Those He saves are His delight, Christ will hold me fast; Precious in his holy sight, He will hold me fast. He’ll not let my soul be lost; His promises shall last; Bought by Him at such a cost, He will hold me fast.

For my life He bled and died, Christ will hold me fast; Justice has been satisfied; He will hold me fast. Raised with Him to endless life, He will hold me fast ‘Till our faith is turned to sight, When He comes at last!

The Questions God Asks

I can't shake the heaviness. It's been there for weeks, months, a year. A funeral shroud. "Where, oh death, is your sting?" Oh, it's here. All here. I've been thinking of Mary in the garden these days, weeping by the tomb, the empty tomb. Standing by the evidence that her Lord had risen and she didn't even recognize the man who asked, "Why are you crying? And whom do you seek?"

But he knew.

And that's what I'm stumbling around all these days. He knew and he still asked. She sought him dead in a tomb and found him raised in newness of life, and still mourned. Couldn't help but mourn because what she wanted most in the world was gone.

Foresight is the luxury of the hopeful.

Tonight one of my pastors said the same word for steadfastness in Titus 2 is the word for hope. How often is my steadfastness directed toward lesser hopes though? I set my face like steel, my heart like stone, and will accept nothing less (or more) than my savior exactly where I saw Him last.

Why are you crying and whom do you seek?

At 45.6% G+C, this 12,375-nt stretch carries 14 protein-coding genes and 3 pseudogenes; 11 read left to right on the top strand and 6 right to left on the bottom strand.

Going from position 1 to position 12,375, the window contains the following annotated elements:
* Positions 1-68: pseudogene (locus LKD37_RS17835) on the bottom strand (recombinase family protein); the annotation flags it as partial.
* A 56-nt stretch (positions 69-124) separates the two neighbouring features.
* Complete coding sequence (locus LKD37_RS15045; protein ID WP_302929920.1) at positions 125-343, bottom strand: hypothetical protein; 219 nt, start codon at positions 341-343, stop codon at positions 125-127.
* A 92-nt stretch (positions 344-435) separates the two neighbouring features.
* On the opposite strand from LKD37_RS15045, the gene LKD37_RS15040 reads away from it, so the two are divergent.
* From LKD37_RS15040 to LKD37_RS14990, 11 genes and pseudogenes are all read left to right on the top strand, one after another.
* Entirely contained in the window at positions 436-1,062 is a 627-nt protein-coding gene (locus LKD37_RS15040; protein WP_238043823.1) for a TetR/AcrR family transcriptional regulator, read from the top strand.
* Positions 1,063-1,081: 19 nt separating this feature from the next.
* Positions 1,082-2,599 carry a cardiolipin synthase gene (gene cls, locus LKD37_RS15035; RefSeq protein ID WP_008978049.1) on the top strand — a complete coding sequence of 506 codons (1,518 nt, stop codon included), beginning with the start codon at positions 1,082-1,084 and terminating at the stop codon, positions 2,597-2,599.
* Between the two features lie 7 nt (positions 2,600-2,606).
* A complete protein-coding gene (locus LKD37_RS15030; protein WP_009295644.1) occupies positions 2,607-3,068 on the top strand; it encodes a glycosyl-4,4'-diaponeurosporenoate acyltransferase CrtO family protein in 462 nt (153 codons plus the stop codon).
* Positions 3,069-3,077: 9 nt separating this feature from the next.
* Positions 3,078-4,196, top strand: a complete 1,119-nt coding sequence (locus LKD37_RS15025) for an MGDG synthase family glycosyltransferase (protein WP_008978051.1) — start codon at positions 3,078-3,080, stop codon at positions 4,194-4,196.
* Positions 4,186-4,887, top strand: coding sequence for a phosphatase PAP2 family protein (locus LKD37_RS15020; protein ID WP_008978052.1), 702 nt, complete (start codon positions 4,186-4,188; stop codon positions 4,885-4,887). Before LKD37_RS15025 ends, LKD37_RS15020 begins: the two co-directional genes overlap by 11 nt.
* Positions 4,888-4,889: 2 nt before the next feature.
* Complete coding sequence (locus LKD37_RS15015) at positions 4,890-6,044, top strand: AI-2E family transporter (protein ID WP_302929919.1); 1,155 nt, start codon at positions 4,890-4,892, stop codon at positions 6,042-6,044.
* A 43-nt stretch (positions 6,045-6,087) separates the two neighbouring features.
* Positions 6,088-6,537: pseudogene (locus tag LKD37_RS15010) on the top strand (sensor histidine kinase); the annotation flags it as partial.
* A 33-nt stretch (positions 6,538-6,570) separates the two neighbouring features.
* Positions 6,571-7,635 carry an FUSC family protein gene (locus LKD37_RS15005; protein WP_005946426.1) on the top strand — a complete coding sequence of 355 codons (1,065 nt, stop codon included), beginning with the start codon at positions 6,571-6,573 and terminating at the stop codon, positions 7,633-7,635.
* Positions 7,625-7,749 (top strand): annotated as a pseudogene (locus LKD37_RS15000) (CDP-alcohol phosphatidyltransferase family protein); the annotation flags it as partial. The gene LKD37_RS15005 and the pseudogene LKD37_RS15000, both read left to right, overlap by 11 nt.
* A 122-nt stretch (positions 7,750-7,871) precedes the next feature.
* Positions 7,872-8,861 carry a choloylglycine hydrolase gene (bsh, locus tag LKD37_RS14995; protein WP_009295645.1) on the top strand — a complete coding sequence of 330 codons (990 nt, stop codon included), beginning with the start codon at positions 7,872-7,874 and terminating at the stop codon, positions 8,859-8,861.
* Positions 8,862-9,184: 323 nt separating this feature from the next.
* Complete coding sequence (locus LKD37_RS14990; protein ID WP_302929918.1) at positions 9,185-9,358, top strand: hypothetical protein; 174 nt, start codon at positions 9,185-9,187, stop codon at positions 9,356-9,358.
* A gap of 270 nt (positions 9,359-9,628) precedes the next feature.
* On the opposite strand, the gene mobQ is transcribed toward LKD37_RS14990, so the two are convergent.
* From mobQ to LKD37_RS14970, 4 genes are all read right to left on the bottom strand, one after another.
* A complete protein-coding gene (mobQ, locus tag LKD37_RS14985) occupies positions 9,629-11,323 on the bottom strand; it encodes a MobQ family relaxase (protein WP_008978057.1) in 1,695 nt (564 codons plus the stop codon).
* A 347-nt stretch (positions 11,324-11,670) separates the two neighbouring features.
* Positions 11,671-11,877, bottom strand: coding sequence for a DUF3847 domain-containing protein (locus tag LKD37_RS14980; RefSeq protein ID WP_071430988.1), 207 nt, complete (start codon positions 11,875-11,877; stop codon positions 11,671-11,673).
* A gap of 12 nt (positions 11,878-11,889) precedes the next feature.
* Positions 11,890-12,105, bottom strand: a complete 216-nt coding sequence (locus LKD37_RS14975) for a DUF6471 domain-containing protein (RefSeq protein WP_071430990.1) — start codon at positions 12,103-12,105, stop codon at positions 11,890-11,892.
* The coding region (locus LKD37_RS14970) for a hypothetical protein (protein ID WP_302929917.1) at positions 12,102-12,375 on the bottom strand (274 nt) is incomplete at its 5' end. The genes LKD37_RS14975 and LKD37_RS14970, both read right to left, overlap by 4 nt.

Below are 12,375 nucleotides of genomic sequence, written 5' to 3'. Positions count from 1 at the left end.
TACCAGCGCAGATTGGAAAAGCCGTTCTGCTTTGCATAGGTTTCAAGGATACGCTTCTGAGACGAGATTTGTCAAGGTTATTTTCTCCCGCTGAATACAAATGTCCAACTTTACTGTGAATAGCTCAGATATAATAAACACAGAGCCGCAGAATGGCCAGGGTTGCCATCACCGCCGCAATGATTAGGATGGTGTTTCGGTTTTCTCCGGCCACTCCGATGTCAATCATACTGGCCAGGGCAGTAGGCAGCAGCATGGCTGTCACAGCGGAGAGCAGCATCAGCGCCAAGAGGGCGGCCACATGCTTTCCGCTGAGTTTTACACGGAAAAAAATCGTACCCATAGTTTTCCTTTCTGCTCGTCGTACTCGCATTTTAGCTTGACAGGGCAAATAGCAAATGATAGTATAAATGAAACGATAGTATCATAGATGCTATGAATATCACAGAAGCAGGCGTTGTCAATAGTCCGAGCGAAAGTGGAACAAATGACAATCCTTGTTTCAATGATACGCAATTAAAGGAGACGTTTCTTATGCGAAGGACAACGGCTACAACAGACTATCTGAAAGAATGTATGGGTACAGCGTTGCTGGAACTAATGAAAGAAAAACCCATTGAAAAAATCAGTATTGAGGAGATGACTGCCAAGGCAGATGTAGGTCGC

And then:

Why do you seek the living among the dead?

When I look at the sprawl of this past year, the death of hopes and dreams and plans, every thwarted hope, I'm trying to sort through all the loss and find one living thing. One shred of life among the dead. Like Lot's wife, I take one more longing look at the loss. Hoping for what? Steadfastly searching tombs for a savior who will always be seven steps ahead of me?

Where are you and why aren't you where I saw you last?

Today I read, "In the new age of the resurrection, the Lord's first words to an individual person were to ask, 'Why are you crying?'" And then I wept. Because all I have felt like is faithless Mary at the empty tomb for weeks, months, a year. Begging my eyes to be playing tricks on me. But never have I noticed the first words Christ spoke were words of acknowledgement, "Why are you crying?"

Because he sees.

It was Mary who did not see and it is me who does not see. But he sees. His steadfast (hope-filled) love endures forever. And he sees.

And then he calls her name: Mary.